Absent a good historical record, it is difficult to comprehend the extent and novelty of the changes currently being observed.
A salient question in the middle of all this is: Do these changes matter? Is woody encroachment on savanna grasslands actually a problem? As with most issues, says Moore, it depends on who you ask.
Ranchers need grass to graze cattle, so tree encroachment represents a negative for them. But for browsing deer and birders, the changes are welcome.
“From a scientific point of view, from a botanist point of view, we’re just interested in the change, and why that’s occurred,” Moore says.
Land management is a tricky issue in Texas, which, unlike other states, doesn’t have vast tracts of land controlled by the Bureau of Land Management (BLM). Ranchers have full control over their spreads, which may cover hundreds of square miles. Such decentralized control has not been a problem, says Moore, until a prolonged drought started 3-4 years ago.
The expansiveness of the ranches and the unpredictability of climate change can exacerbate unintentional mismanagement by individual owners. The cumulative effects of those decisions — digging new wells, cutting down trees — can add up.
Juniper, for instance, is often removed from the banks of rivers in order to raise aquifer levels and leave more water for plants and animals. While a rancher may remove those trees, and then see a water level increase in the aquifer, Moore says there’s no proof that cutting down the tree actually helped. Often, a similar native species will move into the niche left by the juniper, keeping an environmental status quo.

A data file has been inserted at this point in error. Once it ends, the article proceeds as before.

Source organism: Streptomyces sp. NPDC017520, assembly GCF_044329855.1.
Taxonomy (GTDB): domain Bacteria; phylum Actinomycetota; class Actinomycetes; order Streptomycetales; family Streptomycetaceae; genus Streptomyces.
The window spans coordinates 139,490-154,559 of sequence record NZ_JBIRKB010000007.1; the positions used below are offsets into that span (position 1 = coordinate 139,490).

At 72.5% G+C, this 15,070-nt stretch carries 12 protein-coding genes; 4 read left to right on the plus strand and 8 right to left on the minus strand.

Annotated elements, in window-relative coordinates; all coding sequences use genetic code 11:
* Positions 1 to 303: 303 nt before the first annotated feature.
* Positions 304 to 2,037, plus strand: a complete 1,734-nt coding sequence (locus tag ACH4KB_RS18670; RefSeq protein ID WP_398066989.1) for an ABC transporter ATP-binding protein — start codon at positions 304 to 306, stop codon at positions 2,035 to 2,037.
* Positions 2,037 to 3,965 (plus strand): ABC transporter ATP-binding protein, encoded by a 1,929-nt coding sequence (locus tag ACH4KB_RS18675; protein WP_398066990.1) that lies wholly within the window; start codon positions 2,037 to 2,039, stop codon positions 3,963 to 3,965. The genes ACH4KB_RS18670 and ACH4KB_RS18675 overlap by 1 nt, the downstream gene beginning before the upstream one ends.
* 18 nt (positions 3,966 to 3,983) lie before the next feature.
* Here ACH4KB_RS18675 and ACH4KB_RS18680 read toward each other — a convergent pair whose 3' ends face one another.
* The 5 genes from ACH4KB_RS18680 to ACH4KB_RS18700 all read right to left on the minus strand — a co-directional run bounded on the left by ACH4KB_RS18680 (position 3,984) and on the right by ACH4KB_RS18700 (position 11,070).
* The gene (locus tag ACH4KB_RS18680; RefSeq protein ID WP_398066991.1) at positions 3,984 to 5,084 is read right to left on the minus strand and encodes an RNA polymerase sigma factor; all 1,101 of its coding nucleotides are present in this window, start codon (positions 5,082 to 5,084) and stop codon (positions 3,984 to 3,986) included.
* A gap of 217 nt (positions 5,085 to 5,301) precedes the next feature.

“You take out a Tamarisk and you get a Cottonwood,” says Moore.
Getting buy-in for altered land-management practices is an ongoing campaign. In some areas, demonstration fields are used to test new procedures and prove their effectiveness as a way to spread knowledge through the local population.
Large-scale environmental shifts may also have an effect on climate change – which, like everything else, is unclear. Different types of plants alter the microclimate of the soil in which they live. This process has implications for the amount of nitrogen in the soil (Mesquite is a nitrogen-fixer — taking the element from the air and storing it in its roots). Dry environments, Moore says, tend to be low in nitrogen.
Another key question is whether the vegetation shift will have an effect on underground carbon sequestration, and if so, what will it be. Scientists are still trying to determine the full amount of carbon stored underground in soil all over the world. This unknown variable plays a major role in global warming models because carbon dioxide acts as a multiplier for the effects of warming, speeding up the cycle. Understanding the soil microclimate and how it is changing is a key goal of Moore and his team’s research.
While the team begins to assess the incoming data, ongoing experimentation at the range in College Station may provide some insight. Researchers set up different plots of trees, each planted in a particular matrix. They then used heaters to raise the temperature of the mini-ecosystems, and also manipulated the rain cycle. The goal was to observe how the trees grew, and how different species grew together. The initial findings, Moore explains, showed that monoculture did not do as well under heat and water stress.
Monitoring will continue, as will the search for answers, and the larger trends behind the change in the savanna landscape.
“We’re just trying to determine the connectedness of everything and where that connectedness lies,” says Moore.